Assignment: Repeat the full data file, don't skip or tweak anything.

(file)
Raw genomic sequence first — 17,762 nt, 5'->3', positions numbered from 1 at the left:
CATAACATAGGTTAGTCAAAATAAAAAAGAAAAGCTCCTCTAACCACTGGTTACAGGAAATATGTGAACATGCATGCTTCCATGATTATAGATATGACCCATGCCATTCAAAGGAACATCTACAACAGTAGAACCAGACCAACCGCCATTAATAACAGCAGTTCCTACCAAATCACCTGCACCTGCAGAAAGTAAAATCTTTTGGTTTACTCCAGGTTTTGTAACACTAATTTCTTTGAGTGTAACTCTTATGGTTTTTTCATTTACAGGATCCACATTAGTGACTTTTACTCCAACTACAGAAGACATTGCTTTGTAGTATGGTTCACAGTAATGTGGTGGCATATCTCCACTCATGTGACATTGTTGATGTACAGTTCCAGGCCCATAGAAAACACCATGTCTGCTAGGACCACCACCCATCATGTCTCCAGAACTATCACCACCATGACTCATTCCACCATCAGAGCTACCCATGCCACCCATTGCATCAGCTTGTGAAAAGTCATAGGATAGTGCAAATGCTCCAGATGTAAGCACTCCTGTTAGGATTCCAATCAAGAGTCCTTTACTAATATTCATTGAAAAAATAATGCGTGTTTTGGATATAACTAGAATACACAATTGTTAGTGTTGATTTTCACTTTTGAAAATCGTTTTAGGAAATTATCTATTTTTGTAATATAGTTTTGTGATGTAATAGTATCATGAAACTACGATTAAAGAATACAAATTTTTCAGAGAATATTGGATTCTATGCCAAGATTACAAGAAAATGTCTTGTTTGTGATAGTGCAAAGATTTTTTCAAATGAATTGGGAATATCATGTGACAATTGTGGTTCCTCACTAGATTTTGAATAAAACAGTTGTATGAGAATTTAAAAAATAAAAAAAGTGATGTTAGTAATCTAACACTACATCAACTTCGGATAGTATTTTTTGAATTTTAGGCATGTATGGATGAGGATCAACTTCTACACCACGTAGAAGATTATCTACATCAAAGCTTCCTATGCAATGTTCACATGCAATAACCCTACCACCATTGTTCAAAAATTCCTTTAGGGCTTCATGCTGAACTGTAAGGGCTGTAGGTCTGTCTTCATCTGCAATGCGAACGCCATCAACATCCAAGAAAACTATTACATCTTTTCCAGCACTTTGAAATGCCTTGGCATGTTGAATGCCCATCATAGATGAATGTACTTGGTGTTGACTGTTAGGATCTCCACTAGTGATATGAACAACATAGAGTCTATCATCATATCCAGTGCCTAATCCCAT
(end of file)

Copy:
Raw genomic sequence first — 17,762 nt, 5'->3', positions numbered from 1 at the left:
CATAACATAGGTTAGTCAAAATAAAAAAGAAAAGCTCCTCTAACCACTGGTTACAGGAAATATGTGAACATGCATGCTTCCATGATTATAGATATGACCCATGCCATTCAAAGGAACATCTACAACAGTAGAACCAGACCAACCGCCATTAATAACAGCAGTTCCTACCAAATCACCTGCACCTGCAGAAAGTAAAATCTTTTGGTTTACTCCAGGTTTTGTAACACTAATTTCTTTGAGTGTAACTCTTATGGTTTTTTCATTTACAGGATCCACATTAGTGACTTTTACTCCAACTACAGAAGACATTGCTTTGTAGTATGGTTCACAGTAATGTGGTGGCATATCTCCACTCATGTGACATTGTTGATGTACAGTTCCAGGCCCATAGAAAACACCATGTCTGCTAGGACCACCACCCATCATGTCTCCAGAACTATCACCACCATGACTCATTCCACCATCAGAGCTACCCATGCCACCCATTGCATCAGCTTGTGAAAAGTCATAGGATAGTGCAAATGCTCCAGATGTAAGCACTCCTGTTAGGATTCCAATCAAGAGTCCTTTACTAATATTCATTGAAAAAATAATGCGTGTTTTGGATATAACTAGAATACACAATTGTTAGTGTTGATTTTCACTTTTGAAAATCGTTTTAGGAAATTATCTATTTTTGTAATATAGTTTTGTGATGTAATAGTATCATGAAACTACGATTAAAGAATACAAATTTTTCAGAGAATATTGGATTCTATGCCAAGATTACAAGAAAATGTCTTGTTTGTGATAGTGCAAAGATTTTTTCAAATGAATTGGGAATATCATGTGACAATTGTGGTTCCTCACTAGATTTTGAATAAAACAGTTGTATGAGAATTTAAAAAATAAAAAAAGTGATGTTAGTAATCTAACACTACATCAACTTCGGATAGTATTTTTTGAATTTTAGGCATGTATGGATGAGGATCAACTTCTACACCACGTAGAAGATTATCTACATCAAAGCTTCCTATGCAATGTTCACATGCAATAACCCTACCACCATTGTTCAAAAATTCCTTTAGGGCTTCATGCTGAACTGTAAGGGCTGTAGGTCTGTCTTCATCTGCAATGCGAACGCCATCAACATCCAAGAAAACTATTACATCTTTTCCAGCACTTTGAAATGCCTTGGCATGTTGAATGCCCATCATAGATGAATGTACTTGGTGTTGACTGTTAGGATCTCCACTAGTGATATGAACAACATAGAGTCTATCATCATATCCAGTGCCTAATCCCAT